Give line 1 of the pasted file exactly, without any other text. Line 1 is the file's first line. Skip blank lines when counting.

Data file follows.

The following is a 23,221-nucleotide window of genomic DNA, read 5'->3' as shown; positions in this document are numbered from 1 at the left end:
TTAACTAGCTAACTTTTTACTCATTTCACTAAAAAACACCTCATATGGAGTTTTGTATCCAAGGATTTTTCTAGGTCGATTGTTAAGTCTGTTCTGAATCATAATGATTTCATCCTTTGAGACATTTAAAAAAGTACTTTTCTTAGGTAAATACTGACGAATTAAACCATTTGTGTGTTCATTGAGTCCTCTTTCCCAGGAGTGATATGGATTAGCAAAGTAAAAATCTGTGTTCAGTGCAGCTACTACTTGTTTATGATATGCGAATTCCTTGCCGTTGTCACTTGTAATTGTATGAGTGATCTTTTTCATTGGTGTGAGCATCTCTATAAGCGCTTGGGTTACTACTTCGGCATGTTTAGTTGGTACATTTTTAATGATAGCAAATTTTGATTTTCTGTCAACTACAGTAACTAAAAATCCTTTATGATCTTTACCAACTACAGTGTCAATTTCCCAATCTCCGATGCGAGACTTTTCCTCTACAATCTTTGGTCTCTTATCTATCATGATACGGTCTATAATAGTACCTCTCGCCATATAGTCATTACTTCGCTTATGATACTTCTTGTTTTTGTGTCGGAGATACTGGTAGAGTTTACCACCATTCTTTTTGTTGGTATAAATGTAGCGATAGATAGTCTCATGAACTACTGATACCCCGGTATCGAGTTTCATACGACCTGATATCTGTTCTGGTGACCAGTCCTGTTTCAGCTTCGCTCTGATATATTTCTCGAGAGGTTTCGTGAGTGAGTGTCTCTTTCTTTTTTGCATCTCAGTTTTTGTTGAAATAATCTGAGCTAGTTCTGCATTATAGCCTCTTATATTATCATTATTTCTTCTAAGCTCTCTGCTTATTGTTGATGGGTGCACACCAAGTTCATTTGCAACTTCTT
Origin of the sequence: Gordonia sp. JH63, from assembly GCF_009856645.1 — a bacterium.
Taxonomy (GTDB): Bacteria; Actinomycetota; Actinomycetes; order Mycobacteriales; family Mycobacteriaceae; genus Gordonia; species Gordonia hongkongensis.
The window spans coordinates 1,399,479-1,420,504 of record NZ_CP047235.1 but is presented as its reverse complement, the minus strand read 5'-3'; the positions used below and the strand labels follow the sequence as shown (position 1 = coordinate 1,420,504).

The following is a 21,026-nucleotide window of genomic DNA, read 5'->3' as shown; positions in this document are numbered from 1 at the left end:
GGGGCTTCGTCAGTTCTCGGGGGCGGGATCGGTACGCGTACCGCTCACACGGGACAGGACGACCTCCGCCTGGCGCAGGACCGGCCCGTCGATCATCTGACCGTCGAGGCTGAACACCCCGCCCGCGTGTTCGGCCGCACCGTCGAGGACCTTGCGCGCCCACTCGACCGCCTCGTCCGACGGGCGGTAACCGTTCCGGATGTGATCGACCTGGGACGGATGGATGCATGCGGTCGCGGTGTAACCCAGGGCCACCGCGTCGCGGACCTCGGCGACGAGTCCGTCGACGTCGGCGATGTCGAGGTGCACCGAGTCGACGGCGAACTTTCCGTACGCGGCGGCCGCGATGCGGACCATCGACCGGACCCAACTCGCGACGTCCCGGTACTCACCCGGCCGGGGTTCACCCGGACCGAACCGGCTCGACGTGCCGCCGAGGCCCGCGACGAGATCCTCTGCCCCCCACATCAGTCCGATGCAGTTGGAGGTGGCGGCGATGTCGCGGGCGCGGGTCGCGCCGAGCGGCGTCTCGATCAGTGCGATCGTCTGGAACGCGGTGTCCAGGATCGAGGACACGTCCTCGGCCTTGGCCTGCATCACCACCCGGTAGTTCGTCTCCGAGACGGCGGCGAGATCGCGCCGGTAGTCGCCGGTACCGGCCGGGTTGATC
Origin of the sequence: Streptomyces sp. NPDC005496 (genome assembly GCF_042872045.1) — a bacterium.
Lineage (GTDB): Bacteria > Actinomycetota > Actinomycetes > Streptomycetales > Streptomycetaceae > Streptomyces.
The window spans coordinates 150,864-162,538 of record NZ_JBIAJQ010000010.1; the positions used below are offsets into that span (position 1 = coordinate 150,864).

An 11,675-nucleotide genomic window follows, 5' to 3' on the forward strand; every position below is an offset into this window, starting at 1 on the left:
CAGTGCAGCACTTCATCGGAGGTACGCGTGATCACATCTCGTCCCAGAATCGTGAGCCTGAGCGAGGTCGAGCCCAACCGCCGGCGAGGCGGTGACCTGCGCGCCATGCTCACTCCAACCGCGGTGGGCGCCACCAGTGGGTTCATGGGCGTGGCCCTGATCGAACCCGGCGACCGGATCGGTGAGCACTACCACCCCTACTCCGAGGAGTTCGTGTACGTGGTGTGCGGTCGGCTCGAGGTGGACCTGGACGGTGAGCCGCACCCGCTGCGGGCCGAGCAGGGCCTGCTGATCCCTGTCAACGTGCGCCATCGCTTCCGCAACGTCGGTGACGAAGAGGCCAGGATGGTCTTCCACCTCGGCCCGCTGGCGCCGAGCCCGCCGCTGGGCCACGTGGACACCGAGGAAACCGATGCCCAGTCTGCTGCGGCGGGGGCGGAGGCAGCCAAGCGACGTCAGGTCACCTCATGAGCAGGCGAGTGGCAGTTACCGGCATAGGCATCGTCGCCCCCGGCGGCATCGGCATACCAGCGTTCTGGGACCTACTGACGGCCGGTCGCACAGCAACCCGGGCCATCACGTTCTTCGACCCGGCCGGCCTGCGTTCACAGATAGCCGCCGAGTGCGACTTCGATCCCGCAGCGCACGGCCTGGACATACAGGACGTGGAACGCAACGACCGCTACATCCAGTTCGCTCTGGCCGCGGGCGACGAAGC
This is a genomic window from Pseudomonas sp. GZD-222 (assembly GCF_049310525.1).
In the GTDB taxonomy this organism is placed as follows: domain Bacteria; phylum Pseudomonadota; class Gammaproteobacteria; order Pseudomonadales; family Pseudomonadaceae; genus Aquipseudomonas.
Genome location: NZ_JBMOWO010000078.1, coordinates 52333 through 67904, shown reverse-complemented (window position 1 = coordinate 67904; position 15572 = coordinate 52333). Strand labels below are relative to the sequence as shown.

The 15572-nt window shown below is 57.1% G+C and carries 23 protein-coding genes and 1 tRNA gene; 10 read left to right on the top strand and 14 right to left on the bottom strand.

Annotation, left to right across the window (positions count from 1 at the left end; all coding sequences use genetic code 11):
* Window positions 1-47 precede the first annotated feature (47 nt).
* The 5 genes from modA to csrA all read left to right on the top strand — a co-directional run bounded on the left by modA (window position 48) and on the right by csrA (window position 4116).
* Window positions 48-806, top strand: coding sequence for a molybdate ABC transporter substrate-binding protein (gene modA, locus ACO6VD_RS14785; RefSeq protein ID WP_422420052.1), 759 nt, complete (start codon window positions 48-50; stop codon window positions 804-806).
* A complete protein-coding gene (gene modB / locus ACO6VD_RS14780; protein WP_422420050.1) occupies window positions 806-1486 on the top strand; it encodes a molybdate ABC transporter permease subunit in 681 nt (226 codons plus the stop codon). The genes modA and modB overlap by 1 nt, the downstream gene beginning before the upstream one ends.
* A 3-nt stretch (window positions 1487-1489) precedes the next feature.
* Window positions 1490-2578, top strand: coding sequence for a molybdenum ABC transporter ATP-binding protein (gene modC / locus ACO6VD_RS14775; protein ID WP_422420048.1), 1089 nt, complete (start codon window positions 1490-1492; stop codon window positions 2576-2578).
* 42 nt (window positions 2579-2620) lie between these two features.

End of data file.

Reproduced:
The following is a 23,221-nucleotide window of genomic DNA, read 5'->3' as shown; positions in this document are numbered from 1 at the left end: